My Mom and FTD
Updated: Mar 2, 2020
Perhaps every son thinks his mother is deserving of a “Best Mom” award. My sister and I certainly do! As a single mom, she ran the world: raising us, working as a nurse, running a business, and volunteering. But it all changed four years ago, when at the age of 56, she began experiencing the symptoms of what we would later learn was early-onset Frontal Temporal Dementia (FTD). After being a parent for a mere 18 years, she lost the capacity to be a “mother” to her children. She left little undone with the time she had before the disease took hold of her.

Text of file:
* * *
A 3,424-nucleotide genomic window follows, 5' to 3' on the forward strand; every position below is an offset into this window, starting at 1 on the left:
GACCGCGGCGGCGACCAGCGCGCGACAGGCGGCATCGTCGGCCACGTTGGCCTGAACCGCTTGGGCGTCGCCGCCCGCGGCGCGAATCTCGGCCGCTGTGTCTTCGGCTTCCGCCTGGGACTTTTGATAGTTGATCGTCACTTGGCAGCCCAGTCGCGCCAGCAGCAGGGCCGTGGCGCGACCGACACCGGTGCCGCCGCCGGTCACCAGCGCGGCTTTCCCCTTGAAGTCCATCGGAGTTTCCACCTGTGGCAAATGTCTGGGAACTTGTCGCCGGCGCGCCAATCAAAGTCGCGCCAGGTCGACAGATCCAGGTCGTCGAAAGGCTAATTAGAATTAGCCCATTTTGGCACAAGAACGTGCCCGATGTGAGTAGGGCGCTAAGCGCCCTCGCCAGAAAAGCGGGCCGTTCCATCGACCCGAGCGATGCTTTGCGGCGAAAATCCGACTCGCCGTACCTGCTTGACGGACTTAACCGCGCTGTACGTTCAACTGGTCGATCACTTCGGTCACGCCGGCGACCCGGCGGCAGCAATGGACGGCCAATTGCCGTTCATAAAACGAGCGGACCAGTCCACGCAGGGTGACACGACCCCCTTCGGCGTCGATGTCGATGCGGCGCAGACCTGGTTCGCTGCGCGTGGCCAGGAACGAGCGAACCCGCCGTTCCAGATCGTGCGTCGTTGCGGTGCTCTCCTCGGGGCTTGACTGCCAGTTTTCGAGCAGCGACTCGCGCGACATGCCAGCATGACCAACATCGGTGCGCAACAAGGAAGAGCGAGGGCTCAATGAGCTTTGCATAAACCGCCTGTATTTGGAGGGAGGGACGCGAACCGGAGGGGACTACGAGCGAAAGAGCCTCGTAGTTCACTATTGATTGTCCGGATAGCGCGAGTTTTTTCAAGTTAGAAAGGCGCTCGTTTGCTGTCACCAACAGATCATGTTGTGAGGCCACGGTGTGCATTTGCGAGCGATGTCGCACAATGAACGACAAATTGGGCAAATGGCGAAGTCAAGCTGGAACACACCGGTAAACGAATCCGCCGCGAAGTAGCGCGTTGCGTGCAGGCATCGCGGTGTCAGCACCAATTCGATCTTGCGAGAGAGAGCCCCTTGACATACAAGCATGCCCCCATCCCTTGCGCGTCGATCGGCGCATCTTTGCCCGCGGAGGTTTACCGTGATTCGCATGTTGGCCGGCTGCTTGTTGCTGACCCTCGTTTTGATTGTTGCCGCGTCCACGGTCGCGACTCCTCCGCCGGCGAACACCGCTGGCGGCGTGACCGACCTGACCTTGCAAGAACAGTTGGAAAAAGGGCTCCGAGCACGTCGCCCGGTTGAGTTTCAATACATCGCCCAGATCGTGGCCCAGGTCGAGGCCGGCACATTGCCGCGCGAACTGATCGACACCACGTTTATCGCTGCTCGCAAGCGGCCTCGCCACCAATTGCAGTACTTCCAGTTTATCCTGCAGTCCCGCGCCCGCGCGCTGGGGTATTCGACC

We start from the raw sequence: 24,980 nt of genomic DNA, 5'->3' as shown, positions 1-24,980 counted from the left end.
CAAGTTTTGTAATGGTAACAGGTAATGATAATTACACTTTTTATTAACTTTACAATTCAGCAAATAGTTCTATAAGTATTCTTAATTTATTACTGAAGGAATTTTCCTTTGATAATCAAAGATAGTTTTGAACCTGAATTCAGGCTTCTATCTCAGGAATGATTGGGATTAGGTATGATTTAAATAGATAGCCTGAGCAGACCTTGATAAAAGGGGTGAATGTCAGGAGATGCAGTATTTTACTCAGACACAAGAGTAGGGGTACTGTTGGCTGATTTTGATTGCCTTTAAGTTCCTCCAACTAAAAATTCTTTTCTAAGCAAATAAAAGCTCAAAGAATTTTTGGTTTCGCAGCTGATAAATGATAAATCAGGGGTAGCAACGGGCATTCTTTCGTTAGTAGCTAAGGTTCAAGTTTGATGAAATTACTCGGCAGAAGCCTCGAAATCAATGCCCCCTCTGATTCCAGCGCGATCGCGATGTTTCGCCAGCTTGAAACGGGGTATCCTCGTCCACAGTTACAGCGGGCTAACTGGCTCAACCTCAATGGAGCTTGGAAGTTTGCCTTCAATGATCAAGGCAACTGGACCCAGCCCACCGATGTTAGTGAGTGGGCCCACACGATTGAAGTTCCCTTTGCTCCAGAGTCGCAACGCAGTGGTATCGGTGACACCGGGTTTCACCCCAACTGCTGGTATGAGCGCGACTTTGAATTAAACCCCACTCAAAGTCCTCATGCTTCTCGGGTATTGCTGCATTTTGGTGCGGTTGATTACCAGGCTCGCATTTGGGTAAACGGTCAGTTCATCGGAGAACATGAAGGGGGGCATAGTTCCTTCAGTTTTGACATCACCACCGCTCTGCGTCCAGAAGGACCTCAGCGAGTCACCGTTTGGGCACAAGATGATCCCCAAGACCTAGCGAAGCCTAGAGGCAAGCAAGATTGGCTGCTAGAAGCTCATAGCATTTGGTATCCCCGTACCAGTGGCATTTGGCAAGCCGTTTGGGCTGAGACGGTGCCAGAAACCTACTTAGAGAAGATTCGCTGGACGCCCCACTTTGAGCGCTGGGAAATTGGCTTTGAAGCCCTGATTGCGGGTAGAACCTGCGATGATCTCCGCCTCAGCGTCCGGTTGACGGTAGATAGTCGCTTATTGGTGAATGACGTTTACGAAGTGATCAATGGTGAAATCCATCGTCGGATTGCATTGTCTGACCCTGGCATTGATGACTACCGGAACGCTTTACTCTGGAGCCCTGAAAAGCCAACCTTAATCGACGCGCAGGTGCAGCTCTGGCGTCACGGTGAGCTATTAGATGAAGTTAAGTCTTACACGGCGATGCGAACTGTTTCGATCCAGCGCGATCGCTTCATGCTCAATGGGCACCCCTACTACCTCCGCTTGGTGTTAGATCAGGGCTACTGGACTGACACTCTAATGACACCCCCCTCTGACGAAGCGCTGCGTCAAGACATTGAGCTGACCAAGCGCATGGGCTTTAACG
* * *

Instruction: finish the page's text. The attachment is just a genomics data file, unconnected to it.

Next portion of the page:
My mom was a skilled oncology nurse as well as a case manager for several hospitals and health insurance companies for 33 years. In 2015, my mother had a seizure with no warning and no history of epilepsy or any seizure disorder. In the months that followed, we saw a multitude of changes occur. In the beginning, they were very subtle, but gradually they became more noticeable and extremely alarming. Mom’s symptoms began with speech changes where she would substitute commonly used words for ones that were technically correct, but not consistent with how she spoke. Her emotions changed. Every emotion was more pronounced and more intense: joy, sadness, excitement, and anger. Initially, these changes were so subtle that anyone who had just met her or even someone who had known her as a friend, would not have even noticed. We as her children did notice but had no idea what to make of it or what to do about the changes we saw. We were caught off guard and did not, at that time, have the perspective to look at the bigger picture, or to the future, as we were just focused on the next day and getting to the things that we could control.